- recommended for a fast paced, fun, YA action read. Legend
was one of those books I thought for some reason had been around for longer, only to find out it was only published last year. I suppose the fact that I've seen it around in loads of bookshops and in plenty of libraries contributed to the illusion of a longer life for this book than it actually possessed. Legend
is no doubt one of those books cashing in right now on the sudden surge of interest in the children's fiction YA sub-genre of dystopian. From a marketing point of view it makes sense to cash in when something is popular, which is why we saw the rise in YA fantasy novels after and around Harry Potter, and the surge of paranormal fiction around Twilight. I just hope there's no marketing surge to do with Shades of Grey's popularity. But that aside no one should be petty enough as to dismiss a novel simply because it came out around the same time as another similar novel, in this case The Hunger Games. It could simply be that the popularity of that novel unearthed an otherwise hidden gem. Without Tolkien's masterpiece we certainly would not have the great fantasy novels of Martin, Sanderson or Erikson for instance.
So now onto Legend
. Fortunately in the book world I've heard that titles cannot be copy-written like the actual books themselves (although I'm sure there must be exceptions with say The Lord of the Rings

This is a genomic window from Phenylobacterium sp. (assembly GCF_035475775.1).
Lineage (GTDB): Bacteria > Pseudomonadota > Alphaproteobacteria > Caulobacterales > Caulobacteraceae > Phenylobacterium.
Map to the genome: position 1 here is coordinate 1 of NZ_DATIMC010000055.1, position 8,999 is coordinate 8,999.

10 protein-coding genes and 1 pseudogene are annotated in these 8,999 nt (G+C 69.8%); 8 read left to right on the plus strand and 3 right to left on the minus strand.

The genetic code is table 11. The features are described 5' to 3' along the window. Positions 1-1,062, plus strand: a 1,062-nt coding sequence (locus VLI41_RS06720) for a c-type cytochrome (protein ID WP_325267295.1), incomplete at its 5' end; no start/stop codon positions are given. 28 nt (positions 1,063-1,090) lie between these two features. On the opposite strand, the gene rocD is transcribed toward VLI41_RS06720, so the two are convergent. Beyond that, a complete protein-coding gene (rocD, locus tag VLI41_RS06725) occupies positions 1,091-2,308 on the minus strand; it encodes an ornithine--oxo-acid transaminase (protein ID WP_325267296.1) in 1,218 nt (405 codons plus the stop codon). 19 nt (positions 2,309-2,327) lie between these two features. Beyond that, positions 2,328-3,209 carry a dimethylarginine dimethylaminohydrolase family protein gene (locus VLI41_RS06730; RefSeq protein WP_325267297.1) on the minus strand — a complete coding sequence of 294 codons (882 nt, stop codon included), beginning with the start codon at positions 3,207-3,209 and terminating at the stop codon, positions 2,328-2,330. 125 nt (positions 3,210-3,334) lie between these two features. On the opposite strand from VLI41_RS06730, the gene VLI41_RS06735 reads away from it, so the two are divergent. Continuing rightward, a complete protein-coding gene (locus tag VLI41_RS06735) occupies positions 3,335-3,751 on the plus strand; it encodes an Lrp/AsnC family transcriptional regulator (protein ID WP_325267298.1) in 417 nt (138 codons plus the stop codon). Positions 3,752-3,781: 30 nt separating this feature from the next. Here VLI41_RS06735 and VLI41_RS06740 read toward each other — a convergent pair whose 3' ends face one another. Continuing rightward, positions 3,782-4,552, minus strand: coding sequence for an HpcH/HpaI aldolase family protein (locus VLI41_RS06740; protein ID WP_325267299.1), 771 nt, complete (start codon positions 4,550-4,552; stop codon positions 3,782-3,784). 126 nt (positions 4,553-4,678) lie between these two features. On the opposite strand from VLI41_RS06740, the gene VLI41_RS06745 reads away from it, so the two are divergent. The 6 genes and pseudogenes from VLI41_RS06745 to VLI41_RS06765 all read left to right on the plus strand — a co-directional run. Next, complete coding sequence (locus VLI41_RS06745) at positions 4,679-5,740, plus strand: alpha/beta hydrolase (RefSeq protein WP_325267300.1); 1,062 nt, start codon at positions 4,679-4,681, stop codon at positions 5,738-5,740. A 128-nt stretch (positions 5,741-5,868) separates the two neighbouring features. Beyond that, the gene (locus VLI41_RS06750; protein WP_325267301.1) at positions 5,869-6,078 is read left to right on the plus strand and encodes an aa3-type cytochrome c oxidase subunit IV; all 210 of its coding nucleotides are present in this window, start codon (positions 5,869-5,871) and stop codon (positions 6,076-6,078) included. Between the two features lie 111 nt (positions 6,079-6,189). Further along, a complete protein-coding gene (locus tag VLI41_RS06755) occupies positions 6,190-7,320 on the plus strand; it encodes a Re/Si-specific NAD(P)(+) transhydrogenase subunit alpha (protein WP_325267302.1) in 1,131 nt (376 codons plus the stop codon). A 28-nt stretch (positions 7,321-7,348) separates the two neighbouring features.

or The Lion the Witch and the Wardrobe
), otherwise this book would have to give way to David Gemmell's acclaimed novel (also on my to read list). And this is certainly not a fantasy novel. Legend
is instead a fun, fast paced novel that ends better than it
begins. It follows two 15 year old protagonists (again why is it that all children's literature books tend to have child characters?) who are on opposing sides of the law in a future world in which America has become torn into a Republic and the Colonies. These two parties are at war against one another and are at war internally as the Republic attempts (like a Communist or Fascist dictatorship) to convince its people that its actions are in their best interest - i.e. to create a utopia in the end once the war is won (well that was all hinted at). The two protagonists are June (a government detective) and Day (a wanted thief). June starts out, set to hunt Day down for the murder of her brother, only she finds out in the end that perhaps things aren't what they seem. And yes there is another YA cliché in that there is a semi-forced romantic angle. But not love triangle...yet.
To conclude I enjoyed this novel in the end. It started slowly but I came to enjoy the present tense first person (diary entry?) style from the two different perspectives. I thought the style of this novel worked better than that used in The Hunger Games as it created more emotional connection to characters. However that said I liked the plot of The Hunger Games more than this book and that's why Legend
was not so entertaining. I will read the sequel however when it is available as I did by the end care for the characters and their differing points of view. I feel that I will enjoy the sequel far more as I felt that many elements were rushed or forced in the plot - typical first novel symptoms. However with a little more development the sequel could be even more of an adrenaline pumping ride.